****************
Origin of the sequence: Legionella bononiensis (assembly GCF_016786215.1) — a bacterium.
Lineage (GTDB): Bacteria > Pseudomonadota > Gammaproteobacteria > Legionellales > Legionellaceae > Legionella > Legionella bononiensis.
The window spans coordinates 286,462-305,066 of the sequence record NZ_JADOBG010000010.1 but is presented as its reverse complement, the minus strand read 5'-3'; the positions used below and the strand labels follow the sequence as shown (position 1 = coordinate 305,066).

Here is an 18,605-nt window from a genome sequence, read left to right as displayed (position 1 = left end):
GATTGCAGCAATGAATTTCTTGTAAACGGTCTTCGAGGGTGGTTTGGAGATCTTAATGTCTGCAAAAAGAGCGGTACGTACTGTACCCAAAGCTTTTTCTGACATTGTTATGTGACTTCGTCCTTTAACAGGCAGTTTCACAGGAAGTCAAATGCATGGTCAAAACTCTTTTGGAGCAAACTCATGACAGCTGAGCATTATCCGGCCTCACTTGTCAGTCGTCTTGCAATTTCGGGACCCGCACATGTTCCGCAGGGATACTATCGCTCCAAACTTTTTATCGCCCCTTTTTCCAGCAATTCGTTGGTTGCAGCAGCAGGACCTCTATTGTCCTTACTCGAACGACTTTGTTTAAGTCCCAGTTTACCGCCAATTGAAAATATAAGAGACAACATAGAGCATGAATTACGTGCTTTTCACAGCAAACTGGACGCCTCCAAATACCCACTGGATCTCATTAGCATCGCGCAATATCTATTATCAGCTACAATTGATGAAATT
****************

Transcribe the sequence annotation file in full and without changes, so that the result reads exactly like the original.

Origin of the sequence: Legionella bononiensis (assembly GCF_016786215.1) — a bacterium.
Lineage (GTDB): Bacteria > Pseudomonadota > Gammaproteobacteria > Legionellales > Legionellaceae > Legionella > Legionella bononiensis.
The window spans coordinates 286,462-305,066 of the sequence record NZ_JADOBG010000010.1 but is presented as its reverse complement, the minus strand read 5'-3'; the positions used below and the strand labels follow the sequence as shown (position 1 = coordinate 305,066).

Here is an 18,605-nt window from a genome sequence, read left to right as displayed (position 1 = left end):
GATTGCAGCAATGAATTTCTTGTAAACGGTCTTCGAGGGTGGTTTGGAGATCTTAATGTCTGCAAAAAGAGCGGTACGTACTGTACCCAAAGCTTTTTCTGACATTGTTATGTGACTTCGTCCTTTAACAGGCAGTTTCACAGGAAGTCAAATGCATGGTCAAAACTCTTTTGGAGCAAACTCATGACAGCTGAGCATTATCCGGCCTCACTTGTCAGTCGTCTTGCAATTTCGGGACCCGCACATGTTCCGCAGGGATACTATCGCTCCAAACTTTTTATCGCCCCTTTTTCCAGCAATTCGTTGGTTGCAGCAGCAGGACCTCTATTGTCCTTACTCGAACGACTTTGTTTAAGTCCCAGTTTACCGCCAATTGAAAATATAAGAGACAACATAGAGCATGAATTACGTGCTTTTCACAGCAAACTGGACGCCTCCAAATACCCACTGGATCTCATTAGCATCGCGCAATATCTATTATCAGCTACAATTGATGAAATT